Tropical Storm Cristobal re-intensifying just north of the Yucatán Peninsula on June 5

Cristobal exited the Yucatán on June 5 and entered the southern Gulf of Mexico. The much-broader cyclone moved further north as dry air and interaction with an upper-level trough to the east began to strip Cristobal of its central convection, with most of the convection being displaced to the east and north of the center, and thoroughly ridding Cristobal of a typical tropical cyclone structure. Reconnaissance aircraft found Cristobal slightly stronger on the afternoon of June 6, despite being poorly-organized. Observations from the NHC suggested that Cristobal resembled a subtropical cyclone rather than a tropical cyclone during this period, with the strongest winds and convection displaced well to the east of the center; however, the agency still classified Cristobal as a tropical storm. Tropical Storm Cristobal then made landfall on June 7 at 22:10 UTC, in southeast Louisiana, east of Grand Isle at its second peak intensity of 50 mph (80 km/h);[18] the barometric pressure at landfall was 992 millibars (29.3 inHg).[16]

Tropical Storm Cristobal as a tropical depression over the United States merging with a frontal system

After landfall, a blocking high-pressure to the east caused Cristobal to turn to the northwest and slow down. The weakening storm moved directly over the New Orleans metropolitan area and clipped the southwest corner of Mississippi before dropping to tropical depression status by 12:00 UTC on June 8 while centered near the Louisiana-Mississippi border. The blocking high was then pushed eastward by advancing deep-layer trough over the Rocky Mountains, and Cristobal accelerated northward along the Mississippi Valley, passing over Arkansas, Missouri, Illinois, and Iowa. During this time, the broad nature of the cyclone caused its pressure to drop and it bottomed out at 988 millibars (29.2 inHg) at 18:00 UTC on June 9. Six hours later, Cristobal became extratropical at 00:00 UTC on June 10, while situated over northeastern Iowa, the farthest northwest a fully-tropical system had traveled over North America in recorded history.[19] The storm was only the fourth tropical cyclone remnant on record to have moved over Wisconsin,[20] and the first since Gilbert in 1988. Green Bay, Wisconsin recorded an all-time low pressure observation for June when Cristobal caused readings to fall to 986 millibars (29.1 inHg), breaking a record set in 1917.[16]

Cristobal reached the Upper Peninsula of Michigan as a post-tropical cyclone by the early morning hours of June 10,[21][22] and the last public advisory issued by the Weather Prediction Center on Cristobal came later that morning, at 09:00 UTC. Multiple June low pressure records fell as Cristobal passed through the Marquette area.[23] A peak gust of 50 knots (93 km/h; 58 mph) was recorded at the Stannard Rock Lighthouse, just southeast of the Keweenaw Peninsula, as the storm moved across Lake Superior toward Northern Ontario, Canada.[23][24] In doing so, Cristobal became the first known case of a tropical system reaching Lake Superior.[23][25] At 12:00 UTC on June 10, Cristobal reached an extratropical peak of 982 millibars (29.0 inHg), as a tropical storm-force low, before weakening on the next day.[1] On June 11, Cristobal's remnant extratropical cyclone reached James Bay, in the southern portion of Hudson Bay, and slowed down, while making a southward turn, before dissipating on the next day, about 35 miles (56 km) south-southwest of Wemindji, Quebec.[1] Cristobal's remnant moisture was subsequently absorbed into another neighboring frontal system, which crossed over Labrador later that day.[26]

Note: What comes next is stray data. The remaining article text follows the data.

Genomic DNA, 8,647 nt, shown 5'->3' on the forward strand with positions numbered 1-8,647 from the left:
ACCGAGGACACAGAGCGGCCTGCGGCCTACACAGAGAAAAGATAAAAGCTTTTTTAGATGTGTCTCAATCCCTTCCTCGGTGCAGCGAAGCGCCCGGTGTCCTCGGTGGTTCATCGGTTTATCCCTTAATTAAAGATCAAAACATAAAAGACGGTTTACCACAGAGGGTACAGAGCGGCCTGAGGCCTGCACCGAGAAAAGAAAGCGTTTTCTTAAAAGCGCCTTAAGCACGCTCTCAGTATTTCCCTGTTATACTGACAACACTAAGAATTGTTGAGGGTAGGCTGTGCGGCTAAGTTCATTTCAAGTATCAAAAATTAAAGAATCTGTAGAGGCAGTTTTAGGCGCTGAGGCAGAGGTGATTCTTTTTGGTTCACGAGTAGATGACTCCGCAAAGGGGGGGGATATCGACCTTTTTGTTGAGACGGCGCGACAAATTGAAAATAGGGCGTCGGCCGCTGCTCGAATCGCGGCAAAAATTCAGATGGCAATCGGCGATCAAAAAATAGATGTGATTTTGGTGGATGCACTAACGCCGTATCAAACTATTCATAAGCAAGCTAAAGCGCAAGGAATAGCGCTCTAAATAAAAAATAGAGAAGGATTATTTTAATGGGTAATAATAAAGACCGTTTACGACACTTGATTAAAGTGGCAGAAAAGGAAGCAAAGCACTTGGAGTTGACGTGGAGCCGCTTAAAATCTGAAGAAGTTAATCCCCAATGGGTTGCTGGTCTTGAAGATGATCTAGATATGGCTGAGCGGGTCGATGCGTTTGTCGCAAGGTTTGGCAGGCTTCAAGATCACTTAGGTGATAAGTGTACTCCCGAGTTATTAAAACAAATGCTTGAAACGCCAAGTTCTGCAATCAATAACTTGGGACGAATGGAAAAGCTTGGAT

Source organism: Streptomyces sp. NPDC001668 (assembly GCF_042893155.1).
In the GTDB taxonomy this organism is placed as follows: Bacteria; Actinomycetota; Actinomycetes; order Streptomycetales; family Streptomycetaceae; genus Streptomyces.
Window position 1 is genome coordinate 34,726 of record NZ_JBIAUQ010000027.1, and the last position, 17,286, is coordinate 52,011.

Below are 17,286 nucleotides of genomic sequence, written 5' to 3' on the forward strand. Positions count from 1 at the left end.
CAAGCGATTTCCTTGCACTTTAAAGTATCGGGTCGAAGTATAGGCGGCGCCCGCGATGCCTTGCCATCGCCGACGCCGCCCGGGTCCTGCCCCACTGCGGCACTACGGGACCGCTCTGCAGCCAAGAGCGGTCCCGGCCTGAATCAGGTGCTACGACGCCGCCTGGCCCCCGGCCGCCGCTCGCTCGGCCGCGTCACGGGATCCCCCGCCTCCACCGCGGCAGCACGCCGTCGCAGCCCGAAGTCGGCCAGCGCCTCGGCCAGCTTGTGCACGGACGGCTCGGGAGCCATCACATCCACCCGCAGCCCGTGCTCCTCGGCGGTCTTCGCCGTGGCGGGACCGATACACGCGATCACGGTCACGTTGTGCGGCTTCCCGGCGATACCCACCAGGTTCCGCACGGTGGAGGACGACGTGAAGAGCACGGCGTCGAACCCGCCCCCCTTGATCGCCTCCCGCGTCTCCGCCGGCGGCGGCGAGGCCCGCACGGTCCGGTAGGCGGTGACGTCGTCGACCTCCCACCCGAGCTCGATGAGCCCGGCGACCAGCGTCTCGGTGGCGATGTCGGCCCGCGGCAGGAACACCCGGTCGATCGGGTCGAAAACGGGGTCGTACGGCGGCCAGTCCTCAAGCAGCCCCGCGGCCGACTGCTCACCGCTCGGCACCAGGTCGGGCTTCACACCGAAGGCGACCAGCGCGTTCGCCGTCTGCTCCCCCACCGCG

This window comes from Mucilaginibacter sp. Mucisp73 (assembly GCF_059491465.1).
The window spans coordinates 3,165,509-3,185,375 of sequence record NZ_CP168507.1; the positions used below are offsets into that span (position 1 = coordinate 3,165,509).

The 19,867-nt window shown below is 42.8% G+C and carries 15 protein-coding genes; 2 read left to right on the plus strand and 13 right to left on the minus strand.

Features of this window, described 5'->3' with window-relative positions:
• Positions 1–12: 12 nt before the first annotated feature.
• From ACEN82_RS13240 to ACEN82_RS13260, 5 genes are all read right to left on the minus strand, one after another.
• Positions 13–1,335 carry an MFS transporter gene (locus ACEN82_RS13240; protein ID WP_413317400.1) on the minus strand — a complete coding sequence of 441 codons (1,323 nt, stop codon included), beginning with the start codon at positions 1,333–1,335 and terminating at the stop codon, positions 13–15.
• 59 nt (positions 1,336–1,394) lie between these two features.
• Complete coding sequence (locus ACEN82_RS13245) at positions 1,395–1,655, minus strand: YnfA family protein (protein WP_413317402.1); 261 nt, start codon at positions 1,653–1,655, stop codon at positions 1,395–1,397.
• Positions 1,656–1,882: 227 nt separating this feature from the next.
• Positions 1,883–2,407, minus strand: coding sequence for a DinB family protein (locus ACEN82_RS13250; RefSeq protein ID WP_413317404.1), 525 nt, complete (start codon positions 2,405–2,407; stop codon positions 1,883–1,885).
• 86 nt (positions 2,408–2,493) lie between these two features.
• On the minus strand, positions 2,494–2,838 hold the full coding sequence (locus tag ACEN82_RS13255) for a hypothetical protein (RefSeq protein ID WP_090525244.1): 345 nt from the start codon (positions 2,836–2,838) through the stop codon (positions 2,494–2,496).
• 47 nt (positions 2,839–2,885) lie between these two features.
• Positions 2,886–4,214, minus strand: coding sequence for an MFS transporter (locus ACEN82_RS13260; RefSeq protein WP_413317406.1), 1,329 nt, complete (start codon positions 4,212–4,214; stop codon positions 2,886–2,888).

Preparations

Amanda

Guatemala and El Salvador

The precursor disturbance of Amanda shortly before being declared a tropical depression on May 30

On the first advisory for Tropical Depression Two-E, the government of Guatemala issued a Tropical Storm warning for the entire coastline of Guatemala, from the Guatemala–Mexico border eastward to the El Salvador–Guatemala border. A tropical storm warning was also issued for the coast of El Salvador.[27] In Guatemala, nearly 1,500 shelters were opened for those affected by the storm.[28]

Cristobal

Mexico

In expectation of high winds and heavy downpours, a tropical storm warning spanning from Campeche westward to Veracruz was issued by the government of Mexico on June 1 as Tropical Depression Three was forecasted to strengthen in the Bay of Campeche.[29] A total of 9,000 Mexican soldiers and National Guard members were sent to assist with preparations and relief work.[30] Residents in several at-risk communities in the states of Tabasco, Campeche and Veracruz were evacuated on June 2. The Puerto Isla del Carmen terminal at the mouth of the Grijalva River was closed for vessels of all types as Cristobal approached; waves there reached up to 10 feet (3 meters) high on June 2.[31] On June 5, while Cristobal was downgraded to a tropical depression, a tropical storm watch was issued extending from Punta Herrero to Río Lagartos by the Mexican government.[32] This watch was upgraded to a warning six hours later.[1]

United States